Signs and Symptoms of Vitamin B12 Deficiency (2024)

Even though the vitamin is found in many foods, B12 insufficiency and deficiency are relatively common. Low B12 symptoms can vary from physical to psychological.

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Vitamin B12 is an essential nutrient that your body needs for processes like DNA synthesis, energy production, and central nervous system function (1).

Studies suggest that up to 20% of people over the age of 60 in the United States and the United Kingdom are deficient in the vitamin. This is often due to limited dietary intake, malabsorption, medical conditions, or the use of B12-depleting medications (2, 3, 4, 5).

Vitamin B12 deficiency is determined as follows (2):

Normal BorderlineDeficient
>300 pg/mL200–300 pg/mL<200 pg/mL

Because the ability to absorb B12 from food declines with age, deficiency is more common in older adults. Still, that doesn’t mean children and younger adults, including those who are pregnant and nursing, can’t develop B12 deficiency (5, 6).

B12 deficiency is often misdiagnosed, often due to inadequate laboratory testing or because the symptoms are not specific (7).

Read on about nine of the most commonly reported symptoms related to B12 deficiency and how this deficiency is diagnosed and treated.

If you’re low or deficient in B12, you’ll likely feel fatigued.

Your body’s cells need B12 to function properly. As such, having inadequate B12 levels can decrease normal red blood cell production, which can impair oxygen delivery (8).

Specifically, a deficiency in B12 can cause megaloblastic anemia. This condition leads to the formation of large, abnormal, and immature red blood cells and impaired DNA synthesis (2, 9).

Like the condition called iron deficiency anemia, anemia related to B12 deficiency may make your skin pale due to a lack of fully-matured, healthy red blood cells in the body (2).

B12 deficiency can also cause a condition called jaundice, which makes your skin and the whites of your eyes take on a yellowish color due to high levels of bilirubin (2).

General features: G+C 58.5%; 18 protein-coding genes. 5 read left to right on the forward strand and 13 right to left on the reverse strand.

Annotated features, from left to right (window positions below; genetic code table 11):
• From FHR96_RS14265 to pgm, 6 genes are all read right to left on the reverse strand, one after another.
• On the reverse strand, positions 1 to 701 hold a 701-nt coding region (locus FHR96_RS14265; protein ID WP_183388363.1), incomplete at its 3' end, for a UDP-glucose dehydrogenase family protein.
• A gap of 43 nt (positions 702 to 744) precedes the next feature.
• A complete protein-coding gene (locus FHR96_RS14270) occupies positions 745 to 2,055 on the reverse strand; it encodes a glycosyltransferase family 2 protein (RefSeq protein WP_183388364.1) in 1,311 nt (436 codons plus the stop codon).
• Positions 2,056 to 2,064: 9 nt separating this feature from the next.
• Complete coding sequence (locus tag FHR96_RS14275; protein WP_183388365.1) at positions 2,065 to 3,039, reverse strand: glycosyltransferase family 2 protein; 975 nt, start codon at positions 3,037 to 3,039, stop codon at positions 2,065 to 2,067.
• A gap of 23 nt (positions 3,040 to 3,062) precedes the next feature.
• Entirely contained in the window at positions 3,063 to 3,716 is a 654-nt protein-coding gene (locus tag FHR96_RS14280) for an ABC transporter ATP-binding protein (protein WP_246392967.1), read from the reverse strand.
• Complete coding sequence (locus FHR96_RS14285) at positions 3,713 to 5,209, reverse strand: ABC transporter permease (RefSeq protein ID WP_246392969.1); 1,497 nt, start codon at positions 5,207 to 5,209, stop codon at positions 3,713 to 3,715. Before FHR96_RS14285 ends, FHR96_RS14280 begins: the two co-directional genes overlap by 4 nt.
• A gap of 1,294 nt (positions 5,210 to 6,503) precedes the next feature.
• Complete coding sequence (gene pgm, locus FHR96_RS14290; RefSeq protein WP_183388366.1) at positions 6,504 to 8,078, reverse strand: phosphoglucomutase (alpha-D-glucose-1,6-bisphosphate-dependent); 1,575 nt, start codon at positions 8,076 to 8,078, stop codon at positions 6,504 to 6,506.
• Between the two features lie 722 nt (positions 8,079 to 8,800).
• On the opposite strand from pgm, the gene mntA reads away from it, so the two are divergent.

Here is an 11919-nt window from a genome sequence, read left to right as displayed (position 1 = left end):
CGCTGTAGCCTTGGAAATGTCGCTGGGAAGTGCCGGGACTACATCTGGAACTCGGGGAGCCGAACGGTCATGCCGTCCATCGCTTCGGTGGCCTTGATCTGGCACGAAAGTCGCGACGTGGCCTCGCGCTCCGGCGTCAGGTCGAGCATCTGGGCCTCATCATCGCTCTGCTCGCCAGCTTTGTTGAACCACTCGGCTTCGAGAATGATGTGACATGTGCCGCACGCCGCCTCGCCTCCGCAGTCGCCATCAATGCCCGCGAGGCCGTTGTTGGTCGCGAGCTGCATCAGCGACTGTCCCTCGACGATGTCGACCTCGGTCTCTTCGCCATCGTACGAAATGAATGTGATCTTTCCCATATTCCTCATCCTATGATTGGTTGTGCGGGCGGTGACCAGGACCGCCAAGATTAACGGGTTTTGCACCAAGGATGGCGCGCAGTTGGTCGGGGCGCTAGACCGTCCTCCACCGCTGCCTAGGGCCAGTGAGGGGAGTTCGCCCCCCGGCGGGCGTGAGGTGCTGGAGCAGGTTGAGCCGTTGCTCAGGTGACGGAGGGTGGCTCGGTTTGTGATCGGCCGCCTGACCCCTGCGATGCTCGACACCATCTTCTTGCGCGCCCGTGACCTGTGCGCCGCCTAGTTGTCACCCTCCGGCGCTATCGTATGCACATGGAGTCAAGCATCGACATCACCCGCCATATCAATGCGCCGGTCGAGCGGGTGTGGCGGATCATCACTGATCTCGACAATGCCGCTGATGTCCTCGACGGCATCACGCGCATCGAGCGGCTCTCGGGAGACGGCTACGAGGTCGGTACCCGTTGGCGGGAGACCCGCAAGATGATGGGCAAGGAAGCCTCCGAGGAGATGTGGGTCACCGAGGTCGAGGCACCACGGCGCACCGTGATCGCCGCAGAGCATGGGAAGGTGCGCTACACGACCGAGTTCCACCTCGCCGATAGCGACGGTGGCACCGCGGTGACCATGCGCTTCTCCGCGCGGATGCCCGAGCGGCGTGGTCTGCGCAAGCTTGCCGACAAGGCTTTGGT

Headaches are among the most commonly reported symptoms related to B12 deficiency in both adults and kids (2, 10, 11).

A 2019 study with 140 people, half of whom experienced migraine, found that blood levels of B12 were significantly lower in the participants with migraine (12). Those with the highest B12 levels were 80% less likely to have migraine compared with participants with the lowest B12 levels (12).

Research continues to investigate if treatment with B12 may improve migraine headache symptoms in some people (13).

B12 deficiency is associated with a greater risk of developing depression (14, 15).

Having low levels of B12 can cause elevated levels of a sulfur-containing amino acid called hom*ocysteine. In turn, this may contribute to the development of depression by increasing oxidative stress, DNA damage, and cell death in the body (16, 17).

A 2020 study with 132 children and teens, 89 with and 43 without depression, found that the participants with depression had lower B12 levels and higher levels of hom*ocysteine compared with those without depression (17).

In addition to depressive symptoms, low or deficient B12 levels may lead to other mental conditions, including psychosis and mood disorders (18).

A B12 deficiency may also cause diarrhea, nausea, constipation, bloating, gas, and other gastrointestinal symptoms (2, 19).

These issues can affect both adults and children (2, 20).

Because a deficiency in B12 negatively impacts the central nervous system, people with low or deficient B12 levels may feel foggy-headed and have difficulty concentrating and completing tasks (21).

Many studies have associated low B12 levels with worsened mental function in older adults (22, 23).

Fortunately, studies show that mental impairment related to low B12 levels can improve with B12 treatment.

For example, a 2020 study gave 202 people with mild mental impairment and low or low-normal B12 levels and elevated hom*ocysteine levels B12 replacement therapy for 3 months (21).

After the treatment, 84% of the participants reported significant improvements in symptoms, like poor focus, memory decline, and forgetfulness (21).

Glossitis is a medical term that refers to an inflamed, red, and painful tongue. It can be caused by a B12 deficiency (24).